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By Susan Carter, Claire Aitchison and Cally Guerin

We three editors of the DoctoralWriting SIG had the re-energising experience of attending IDERN at Hiroshima University in Japan, 15-17 September, 2018.  IDERN is a loose group of people who come together every two to three years to discuss trends in doctoral research. The business of meetings is steered by a committee that organises key sessions including an introduction from the hosting country and followed thereafter by a series of provocations to stimulate discussion groups. This year the meeting was beautifully hosted by Machi Sato (Hiroshima University) and her team.

We learned about doctoral education in Japan from Professors Yohsuke Yamamoto and Shinichi Kobayashi, who described successful Japanese doctoral programs but nonetheless identified a need for reform, and for international collaboration. In keeping with global trends, the academic working environment in Japan has become more casualised and destabilised. In addition, the average age of doctoral students is increasing with a decline of doctoral entry rates straight from Masters programs. Other shifts include:

  • More systematic doctoral education
  • Transferrable skills training
  • Smoother degree granting processes
  • Systematic capacity building for supervisors
  • Quality assurance
  • Four common career paths: researchers; highly-skilled professional; professors; high level expert managing innovation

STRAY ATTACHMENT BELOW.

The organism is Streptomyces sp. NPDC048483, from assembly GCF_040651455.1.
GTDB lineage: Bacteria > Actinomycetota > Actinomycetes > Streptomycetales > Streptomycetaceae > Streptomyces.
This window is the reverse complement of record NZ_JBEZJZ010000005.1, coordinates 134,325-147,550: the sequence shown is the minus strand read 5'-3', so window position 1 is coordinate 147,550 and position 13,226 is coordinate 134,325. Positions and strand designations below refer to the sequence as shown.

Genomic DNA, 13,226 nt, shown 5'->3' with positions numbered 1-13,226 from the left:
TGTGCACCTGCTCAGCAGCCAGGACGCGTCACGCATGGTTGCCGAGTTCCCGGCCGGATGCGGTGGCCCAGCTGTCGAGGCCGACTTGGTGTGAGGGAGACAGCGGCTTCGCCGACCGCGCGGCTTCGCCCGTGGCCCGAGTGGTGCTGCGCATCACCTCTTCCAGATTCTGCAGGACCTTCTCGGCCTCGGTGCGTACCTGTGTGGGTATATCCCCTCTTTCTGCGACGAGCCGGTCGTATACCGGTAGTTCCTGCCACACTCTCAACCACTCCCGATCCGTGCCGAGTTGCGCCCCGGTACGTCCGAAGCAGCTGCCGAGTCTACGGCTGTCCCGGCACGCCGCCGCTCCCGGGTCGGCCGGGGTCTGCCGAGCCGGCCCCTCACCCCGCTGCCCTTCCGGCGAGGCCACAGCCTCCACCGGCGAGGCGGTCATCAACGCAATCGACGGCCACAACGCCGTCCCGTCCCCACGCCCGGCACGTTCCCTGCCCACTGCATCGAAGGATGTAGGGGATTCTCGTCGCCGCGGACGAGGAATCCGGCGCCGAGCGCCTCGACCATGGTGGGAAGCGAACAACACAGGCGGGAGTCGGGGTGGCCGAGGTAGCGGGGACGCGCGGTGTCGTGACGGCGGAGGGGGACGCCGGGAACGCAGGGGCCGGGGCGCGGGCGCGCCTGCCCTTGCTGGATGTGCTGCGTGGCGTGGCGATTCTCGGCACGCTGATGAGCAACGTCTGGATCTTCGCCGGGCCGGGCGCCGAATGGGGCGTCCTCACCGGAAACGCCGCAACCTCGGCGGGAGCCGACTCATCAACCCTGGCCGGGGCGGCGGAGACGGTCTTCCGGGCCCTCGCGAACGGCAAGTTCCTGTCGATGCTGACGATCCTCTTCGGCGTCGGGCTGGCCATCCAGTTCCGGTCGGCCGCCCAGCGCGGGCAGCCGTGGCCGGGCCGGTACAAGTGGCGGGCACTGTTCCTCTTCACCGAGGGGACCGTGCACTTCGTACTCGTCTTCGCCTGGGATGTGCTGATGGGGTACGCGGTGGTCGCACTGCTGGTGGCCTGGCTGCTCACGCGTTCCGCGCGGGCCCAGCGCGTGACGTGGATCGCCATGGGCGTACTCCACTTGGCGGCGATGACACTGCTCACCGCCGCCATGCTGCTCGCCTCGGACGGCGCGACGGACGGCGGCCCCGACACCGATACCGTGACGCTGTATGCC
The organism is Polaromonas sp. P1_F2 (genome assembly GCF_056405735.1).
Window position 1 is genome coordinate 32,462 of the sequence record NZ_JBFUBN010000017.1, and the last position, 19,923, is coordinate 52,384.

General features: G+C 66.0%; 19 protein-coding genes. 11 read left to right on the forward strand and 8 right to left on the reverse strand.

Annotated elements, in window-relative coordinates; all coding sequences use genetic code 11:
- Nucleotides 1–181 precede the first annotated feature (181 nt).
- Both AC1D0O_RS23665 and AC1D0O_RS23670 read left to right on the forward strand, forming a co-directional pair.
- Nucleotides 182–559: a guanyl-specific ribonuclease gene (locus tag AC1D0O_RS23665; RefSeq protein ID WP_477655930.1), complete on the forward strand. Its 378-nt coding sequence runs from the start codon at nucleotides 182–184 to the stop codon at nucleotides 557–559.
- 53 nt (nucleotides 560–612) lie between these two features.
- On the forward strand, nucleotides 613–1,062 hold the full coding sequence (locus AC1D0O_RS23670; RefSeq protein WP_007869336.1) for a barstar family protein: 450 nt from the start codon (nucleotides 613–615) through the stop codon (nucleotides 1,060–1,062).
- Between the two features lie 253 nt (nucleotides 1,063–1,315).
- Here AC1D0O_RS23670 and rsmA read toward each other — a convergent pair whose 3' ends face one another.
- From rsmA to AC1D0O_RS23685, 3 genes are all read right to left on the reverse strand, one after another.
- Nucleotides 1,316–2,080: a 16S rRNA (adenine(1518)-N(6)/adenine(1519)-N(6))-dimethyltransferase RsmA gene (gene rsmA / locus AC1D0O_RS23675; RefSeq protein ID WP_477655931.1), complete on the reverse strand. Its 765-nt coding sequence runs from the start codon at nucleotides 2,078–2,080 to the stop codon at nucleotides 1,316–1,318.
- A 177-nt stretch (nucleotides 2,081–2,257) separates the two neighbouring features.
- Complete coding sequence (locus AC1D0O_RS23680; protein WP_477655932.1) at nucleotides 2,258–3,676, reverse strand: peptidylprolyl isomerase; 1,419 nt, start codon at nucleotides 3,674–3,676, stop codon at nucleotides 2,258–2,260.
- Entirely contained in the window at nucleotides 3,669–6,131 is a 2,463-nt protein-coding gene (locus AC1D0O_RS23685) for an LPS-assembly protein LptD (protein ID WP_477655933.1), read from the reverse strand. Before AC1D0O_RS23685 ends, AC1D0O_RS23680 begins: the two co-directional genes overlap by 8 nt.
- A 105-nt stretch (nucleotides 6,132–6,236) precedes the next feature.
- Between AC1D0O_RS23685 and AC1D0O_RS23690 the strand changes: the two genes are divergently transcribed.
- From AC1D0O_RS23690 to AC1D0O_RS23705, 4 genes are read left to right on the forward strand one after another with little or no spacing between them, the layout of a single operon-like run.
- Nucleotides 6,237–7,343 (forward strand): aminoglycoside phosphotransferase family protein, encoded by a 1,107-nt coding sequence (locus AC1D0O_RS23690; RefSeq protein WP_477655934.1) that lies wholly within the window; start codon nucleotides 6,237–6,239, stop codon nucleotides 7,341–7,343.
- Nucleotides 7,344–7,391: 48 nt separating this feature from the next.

With more graduates than jobs available, leading educationalists in Japan feel that doctoral education should not scale down, but rather consider reform, with more quality assurance and supervision of diverse students.

The first of three panel sessions consisted of journal editors describing their perceptions about changes in the field of doctoral research based on what they saw being submitted for publication. Gina Wisker, editor of Innovations in Education and Teaching International, sensed a growing interest in research postgraduate careers, doctoral writing, supervisory relationship, mental health in doctoral education, and gender. Gina noted that there was now a considerable literature on the doctoral experience which authors needed to be aware of. Karri Holley, editor of Studies in Graduate and Postdoctoral Education, also noted that doctoral education is now an established area of research, albeit with some national-specific issues. Supported by other panel members, Karri declared that it is crucial to have editors and reviewers open to multiple methods, frameworks, and crucial for authors to acknowledge nuance, difference, where the story starts and how to tell it. Karri suggested that the pressure to publish means that some submissions are less well polished, resulting in longer times to publication due to extended feedback and review processes. Barbara Grant, a former editor of Higher Education and Research Development, identified an increase in publications on evaluations of doctoral education interventions (often the author’s own), attempts to theorise the ‘knowledge’ of the doctorate, student experience, indigenous and international students, and some on policy analysis. She mentioned that there is not yet much research published on age, class or gender in the doctoral education field, and little relating to national geopolitics.